I remember a bumper sticker years ago that read, "My Inner Child Made Me Do It!" Apparently, rather than growing up, our "inner child" has now evolved into an "inner brat!" At least this is the basic thesis of an article in The Washington Post that I read awhile back. The article began with a pronouncement that "We are all entitled brats!" In light of the current financial/economic crisis, as well as the fact that we are now officially into the holiday shopping season (as marked by "Black Friday" last week), I think that you will find the idea of an "inner brat" timely, provocative, and, hopefully, meaningful.
Besides referring to proof of this new phenomenon on various television shows, including the so-called "reality show" variety, the newspaper article looked carefully at what is occurring in "real" life. Consider this: as consumers in a highly-technical society, we have come to expect efficiency and convenience, as well as instant gratification and quick turnarounds. In other words, "we want what we want and we want it now!" Moreover, we want what we want without aggravation, without hassles, without pain, and we want it "our way." And when our expectations are not met, such as when we become annoyed by inconveniences and inefficiencies (have you flown lately?), our moods are adversely affected as are our behaviors. In other words, we have found the stress enemy and, in large part, it is us!
Many "experts" argue that this change in expectations is primarily a generational thing, with members of the younger generations expecting much more choice and opportunities than their "elders," including baby-boomers. Most dramatic (and perhaps alarming), according to a study published in the Journal of Personality this year, is the rise of narcissism and entitlement among the younger age groups. Our "it's all about me" culture, suggests this study, increasingly emphasizes that we feel good about ourselves and favors the self -- selfishly -- over others. And the research data underscore that entitlement is a key part of narcissism, suggesting that humans tend to project on others and on "external forces" when things don't go the way that they would like. This, in turn, often antagonizes a situation because feeling entitled to something that you don't get leads to frustration, "bratty" behaviors, including aggression (for example, think about all of the rude behaviors we witness when driving, in customer service lines, and at airports), and, yes, increased stress.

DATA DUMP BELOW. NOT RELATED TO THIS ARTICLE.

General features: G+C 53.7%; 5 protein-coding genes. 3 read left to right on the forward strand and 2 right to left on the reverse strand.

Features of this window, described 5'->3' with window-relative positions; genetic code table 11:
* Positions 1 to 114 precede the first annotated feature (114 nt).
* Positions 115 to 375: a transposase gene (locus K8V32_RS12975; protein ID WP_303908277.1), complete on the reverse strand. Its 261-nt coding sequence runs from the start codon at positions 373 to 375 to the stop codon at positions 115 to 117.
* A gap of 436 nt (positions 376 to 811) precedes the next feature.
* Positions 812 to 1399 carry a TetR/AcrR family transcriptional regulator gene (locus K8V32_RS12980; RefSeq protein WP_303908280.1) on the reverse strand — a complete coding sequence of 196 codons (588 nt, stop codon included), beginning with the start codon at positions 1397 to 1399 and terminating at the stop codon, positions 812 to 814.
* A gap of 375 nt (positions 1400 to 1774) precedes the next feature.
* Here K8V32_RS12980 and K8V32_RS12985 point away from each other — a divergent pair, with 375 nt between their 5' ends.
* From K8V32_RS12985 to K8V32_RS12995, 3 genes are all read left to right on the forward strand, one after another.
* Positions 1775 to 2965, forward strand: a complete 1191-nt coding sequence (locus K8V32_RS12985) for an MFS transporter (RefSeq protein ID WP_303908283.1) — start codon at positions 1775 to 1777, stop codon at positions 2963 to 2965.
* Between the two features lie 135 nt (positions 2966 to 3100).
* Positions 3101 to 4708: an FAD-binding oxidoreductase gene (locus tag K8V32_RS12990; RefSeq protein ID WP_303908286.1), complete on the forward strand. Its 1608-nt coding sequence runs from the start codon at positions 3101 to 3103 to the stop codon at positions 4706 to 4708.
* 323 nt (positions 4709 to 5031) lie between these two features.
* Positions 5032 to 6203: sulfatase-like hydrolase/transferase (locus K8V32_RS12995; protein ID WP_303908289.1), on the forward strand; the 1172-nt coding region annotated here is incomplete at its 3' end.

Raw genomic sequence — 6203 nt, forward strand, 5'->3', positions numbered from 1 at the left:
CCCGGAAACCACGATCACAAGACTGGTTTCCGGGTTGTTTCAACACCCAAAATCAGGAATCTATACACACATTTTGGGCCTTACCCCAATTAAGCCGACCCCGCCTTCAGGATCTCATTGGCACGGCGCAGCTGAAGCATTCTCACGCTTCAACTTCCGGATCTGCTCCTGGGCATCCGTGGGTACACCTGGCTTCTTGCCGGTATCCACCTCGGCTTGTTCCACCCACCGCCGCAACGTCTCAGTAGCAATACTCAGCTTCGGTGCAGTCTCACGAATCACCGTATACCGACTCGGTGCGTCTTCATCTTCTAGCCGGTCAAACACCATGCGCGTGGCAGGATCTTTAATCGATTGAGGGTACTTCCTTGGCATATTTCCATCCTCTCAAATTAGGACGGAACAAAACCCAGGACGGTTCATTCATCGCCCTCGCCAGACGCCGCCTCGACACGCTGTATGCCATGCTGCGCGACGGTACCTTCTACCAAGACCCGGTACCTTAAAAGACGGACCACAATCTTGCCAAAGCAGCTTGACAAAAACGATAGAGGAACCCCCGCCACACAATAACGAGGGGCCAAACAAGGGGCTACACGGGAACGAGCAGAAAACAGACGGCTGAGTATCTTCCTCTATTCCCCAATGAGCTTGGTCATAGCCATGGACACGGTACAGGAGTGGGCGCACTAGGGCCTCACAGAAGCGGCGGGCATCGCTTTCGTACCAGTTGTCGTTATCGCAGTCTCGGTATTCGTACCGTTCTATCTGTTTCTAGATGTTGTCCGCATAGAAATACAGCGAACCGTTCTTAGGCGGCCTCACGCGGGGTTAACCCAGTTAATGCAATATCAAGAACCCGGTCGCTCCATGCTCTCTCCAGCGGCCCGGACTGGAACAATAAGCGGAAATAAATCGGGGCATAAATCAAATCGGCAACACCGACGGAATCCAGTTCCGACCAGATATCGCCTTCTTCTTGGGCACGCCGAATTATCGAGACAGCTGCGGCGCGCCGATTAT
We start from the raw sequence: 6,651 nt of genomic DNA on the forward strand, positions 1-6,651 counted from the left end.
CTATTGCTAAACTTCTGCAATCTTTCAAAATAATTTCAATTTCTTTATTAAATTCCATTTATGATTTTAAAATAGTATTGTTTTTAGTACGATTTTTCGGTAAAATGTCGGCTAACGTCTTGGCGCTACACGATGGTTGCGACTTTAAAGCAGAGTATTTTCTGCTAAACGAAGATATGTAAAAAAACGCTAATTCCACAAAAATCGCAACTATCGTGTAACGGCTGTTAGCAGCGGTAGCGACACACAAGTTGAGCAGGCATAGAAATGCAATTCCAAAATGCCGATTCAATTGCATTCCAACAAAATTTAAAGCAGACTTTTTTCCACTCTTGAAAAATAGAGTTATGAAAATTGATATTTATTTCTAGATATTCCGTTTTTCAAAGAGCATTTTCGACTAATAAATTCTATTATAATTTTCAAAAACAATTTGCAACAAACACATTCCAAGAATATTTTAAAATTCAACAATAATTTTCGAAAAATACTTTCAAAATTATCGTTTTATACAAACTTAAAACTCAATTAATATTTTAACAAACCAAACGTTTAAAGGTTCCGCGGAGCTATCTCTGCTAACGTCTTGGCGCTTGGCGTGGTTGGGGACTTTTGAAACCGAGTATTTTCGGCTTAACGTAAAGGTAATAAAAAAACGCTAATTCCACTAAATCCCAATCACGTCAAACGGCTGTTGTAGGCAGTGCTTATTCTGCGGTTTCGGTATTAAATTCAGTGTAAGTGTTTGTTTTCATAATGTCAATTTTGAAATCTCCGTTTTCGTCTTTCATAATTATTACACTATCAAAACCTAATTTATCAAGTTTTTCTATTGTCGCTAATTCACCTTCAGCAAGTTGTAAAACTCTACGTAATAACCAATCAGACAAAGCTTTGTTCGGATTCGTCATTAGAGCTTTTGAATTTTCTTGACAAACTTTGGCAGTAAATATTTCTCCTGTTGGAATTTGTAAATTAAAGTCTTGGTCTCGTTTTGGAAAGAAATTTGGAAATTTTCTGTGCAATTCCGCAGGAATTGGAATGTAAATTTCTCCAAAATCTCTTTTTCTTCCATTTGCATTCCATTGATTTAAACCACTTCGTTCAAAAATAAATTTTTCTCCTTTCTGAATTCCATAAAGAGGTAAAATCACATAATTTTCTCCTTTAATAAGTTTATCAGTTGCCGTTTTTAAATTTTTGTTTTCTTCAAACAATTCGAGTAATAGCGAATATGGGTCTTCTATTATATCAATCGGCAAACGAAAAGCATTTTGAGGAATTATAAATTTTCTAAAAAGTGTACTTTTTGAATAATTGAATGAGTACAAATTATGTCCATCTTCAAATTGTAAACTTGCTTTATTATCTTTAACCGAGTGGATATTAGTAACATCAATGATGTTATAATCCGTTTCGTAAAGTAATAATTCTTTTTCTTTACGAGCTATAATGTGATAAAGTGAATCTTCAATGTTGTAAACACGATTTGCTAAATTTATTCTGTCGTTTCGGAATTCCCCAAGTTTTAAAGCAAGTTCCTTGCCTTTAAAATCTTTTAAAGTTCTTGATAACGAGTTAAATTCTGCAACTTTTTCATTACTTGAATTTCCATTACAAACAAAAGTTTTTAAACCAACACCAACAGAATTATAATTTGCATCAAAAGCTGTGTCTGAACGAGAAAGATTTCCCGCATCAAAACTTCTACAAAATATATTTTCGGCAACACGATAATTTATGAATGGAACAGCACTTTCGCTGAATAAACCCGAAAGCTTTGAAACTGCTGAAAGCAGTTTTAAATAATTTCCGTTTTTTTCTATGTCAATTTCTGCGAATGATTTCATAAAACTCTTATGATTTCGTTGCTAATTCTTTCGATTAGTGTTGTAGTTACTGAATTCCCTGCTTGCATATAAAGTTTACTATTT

It's a vicious cycle! The more that we feel entitled to something, the more dissatisfied we become when we don't get it (Note: this is a form of "paradoxical intention," which I introduced in a previous post, "Living with Meaning: Don't Work Against Yourself"). And in a society where advertising constantly reminds us that whatever we have is never enough, this vicious cycle is very hard to break, especially for those who, again, narcissistically feel that they are entitled to whatever their hearts desire. At least it seems that way, doesn't it?
According to psychologist Pauline Wallin, we need to "tame our inner brat" by realigning our expectations and squelching the nagging voice in our minds that fuels our dissatisfaction; in other words, that holds us "prisoners of our thoughts." And as I've already mentioned, the frustration that accompanies dissatisfaction leads, more often than not, to "bratty" behaviors and increased stress. (Stress, in turn, also fuels bratty behavior. Alas, there's that vicious cycle again!)
There are many things, of course, that we can do to "manage" and even relieve stress. In this connection, the HuffPo Living Section and its community of stakeholders offer a wide variety of remedies, practical techniques, and other supports to deal with both the symptoms and underlying causes of stress. With this support system in mind, I also recommend that we all take steps to tame our inner brat and shift our focus of attention away from ourselves, especially when we feel "entitled" to something (I refer to this principle as "dereflection" in my book, Prisoners of Our Thoughts, a concept and technique that I will discuss further in a future post). Let me quote Dr. Wallin, "If you're self-focused, you're not going to be happy even if you get your way. You're just going to be looking for the next thing to be upset about." As a result, you'll become even more stressed! Now how "bratty" is that?!
You can find out more about Dr. Alex Pattakos, author of the international bestselling book, Prisoners of Our Thoughts, in his HuffPost Bio and at http://www.prisonersofourthoughts.com. Contact Alex at: firstname.lastname@example.org.